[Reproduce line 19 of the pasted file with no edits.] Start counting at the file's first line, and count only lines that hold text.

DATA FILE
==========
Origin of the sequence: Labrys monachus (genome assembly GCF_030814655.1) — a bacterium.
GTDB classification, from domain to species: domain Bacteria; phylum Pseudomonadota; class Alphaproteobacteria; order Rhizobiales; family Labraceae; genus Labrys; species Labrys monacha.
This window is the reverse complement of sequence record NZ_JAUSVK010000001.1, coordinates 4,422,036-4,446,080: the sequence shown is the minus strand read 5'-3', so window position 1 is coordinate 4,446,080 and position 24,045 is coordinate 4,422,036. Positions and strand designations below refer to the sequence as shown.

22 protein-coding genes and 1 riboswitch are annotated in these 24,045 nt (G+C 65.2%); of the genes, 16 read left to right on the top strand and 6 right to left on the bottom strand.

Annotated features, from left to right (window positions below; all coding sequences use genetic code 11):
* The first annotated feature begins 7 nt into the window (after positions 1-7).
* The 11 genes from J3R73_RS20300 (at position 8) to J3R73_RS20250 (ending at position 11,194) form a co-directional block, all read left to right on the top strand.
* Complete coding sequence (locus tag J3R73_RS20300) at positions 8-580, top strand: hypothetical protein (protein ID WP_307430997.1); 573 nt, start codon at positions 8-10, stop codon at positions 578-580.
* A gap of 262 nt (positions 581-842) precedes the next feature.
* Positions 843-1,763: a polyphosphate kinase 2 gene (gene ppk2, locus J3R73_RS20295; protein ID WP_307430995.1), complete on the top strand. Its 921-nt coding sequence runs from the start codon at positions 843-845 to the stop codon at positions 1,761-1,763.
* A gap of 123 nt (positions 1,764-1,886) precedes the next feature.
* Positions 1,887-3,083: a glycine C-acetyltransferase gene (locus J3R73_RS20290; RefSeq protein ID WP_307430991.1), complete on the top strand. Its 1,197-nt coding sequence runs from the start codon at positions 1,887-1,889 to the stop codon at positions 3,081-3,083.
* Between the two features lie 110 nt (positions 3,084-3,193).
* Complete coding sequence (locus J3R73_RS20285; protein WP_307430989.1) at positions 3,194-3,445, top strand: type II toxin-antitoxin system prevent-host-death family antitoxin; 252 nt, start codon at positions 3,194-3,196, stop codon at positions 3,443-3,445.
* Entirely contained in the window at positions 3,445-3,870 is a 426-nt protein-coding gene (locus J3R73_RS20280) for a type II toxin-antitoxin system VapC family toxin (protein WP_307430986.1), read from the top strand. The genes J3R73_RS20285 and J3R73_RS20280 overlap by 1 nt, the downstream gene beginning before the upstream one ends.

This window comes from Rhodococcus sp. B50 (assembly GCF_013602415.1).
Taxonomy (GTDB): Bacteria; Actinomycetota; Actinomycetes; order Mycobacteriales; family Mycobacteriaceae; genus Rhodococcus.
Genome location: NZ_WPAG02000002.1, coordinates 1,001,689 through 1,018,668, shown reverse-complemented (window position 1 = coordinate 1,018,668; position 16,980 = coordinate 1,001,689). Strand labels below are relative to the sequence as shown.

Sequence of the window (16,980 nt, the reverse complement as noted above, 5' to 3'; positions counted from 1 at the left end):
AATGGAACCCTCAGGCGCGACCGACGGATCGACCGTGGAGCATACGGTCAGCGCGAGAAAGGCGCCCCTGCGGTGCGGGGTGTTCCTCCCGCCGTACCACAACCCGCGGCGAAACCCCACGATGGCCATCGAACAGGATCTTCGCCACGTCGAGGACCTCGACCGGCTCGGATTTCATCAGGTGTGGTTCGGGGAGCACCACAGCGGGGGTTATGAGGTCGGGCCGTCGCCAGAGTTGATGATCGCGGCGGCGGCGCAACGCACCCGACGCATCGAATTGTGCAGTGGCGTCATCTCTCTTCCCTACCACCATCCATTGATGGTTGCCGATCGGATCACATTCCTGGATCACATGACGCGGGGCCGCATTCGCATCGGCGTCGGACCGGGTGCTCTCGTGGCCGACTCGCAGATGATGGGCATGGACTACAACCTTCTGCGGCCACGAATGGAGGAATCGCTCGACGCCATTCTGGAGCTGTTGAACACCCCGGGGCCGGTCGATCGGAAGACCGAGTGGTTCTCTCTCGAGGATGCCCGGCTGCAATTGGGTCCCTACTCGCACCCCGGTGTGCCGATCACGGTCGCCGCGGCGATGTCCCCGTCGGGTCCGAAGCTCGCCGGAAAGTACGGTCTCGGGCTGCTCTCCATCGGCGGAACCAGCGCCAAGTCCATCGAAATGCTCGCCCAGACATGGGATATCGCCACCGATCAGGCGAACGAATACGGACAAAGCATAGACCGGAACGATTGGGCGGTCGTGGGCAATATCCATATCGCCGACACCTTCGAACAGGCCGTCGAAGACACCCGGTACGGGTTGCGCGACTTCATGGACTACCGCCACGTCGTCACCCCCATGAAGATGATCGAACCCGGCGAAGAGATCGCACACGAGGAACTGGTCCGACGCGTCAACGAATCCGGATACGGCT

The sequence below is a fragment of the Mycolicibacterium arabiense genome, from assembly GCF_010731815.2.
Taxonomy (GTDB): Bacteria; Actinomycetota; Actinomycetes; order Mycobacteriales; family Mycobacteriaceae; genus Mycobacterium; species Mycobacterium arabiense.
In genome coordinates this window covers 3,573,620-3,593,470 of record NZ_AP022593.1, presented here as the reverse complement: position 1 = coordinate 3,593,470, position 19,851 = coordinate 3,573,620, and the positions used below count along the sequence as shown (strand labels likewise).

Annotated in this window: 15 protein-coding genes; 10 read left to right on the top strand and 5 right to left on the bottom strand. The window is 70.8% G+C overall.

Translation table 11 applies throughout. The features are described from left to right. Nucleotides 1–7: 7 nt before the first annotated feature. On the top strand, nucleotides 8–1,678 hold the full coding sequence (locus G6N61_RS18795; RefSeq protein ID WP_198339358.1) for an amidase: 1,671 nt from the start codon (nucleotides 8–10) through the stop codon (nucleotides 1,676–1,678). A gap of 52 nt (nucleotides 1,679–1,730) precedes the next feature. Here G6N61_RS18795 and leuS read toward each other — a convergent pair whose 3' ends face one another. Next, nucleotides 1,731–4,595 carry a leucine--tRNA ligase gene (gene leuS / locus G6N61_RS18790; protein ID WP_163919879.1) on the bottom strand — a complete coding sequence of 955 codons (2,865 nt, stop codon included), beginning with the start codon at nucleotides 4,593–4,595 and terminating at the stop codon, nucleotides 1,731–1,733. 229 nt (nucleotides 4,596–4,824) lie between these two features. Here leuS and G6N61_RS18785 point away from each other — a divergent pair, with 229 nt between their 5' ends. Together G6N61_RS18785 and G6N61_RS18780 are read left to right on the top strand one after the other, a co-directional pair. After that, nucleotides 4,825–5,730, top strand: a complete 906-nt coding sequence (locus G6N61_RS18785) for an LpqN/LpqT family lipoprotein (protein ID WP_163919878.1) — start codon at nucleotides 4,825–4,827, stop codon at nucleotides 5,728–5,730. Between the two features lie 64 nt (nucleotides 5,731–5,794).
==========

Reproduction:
Sequence of the window (16,980 nt, the reverse complement as noted above, 5' to 3'; positions counted from 1 at the left end):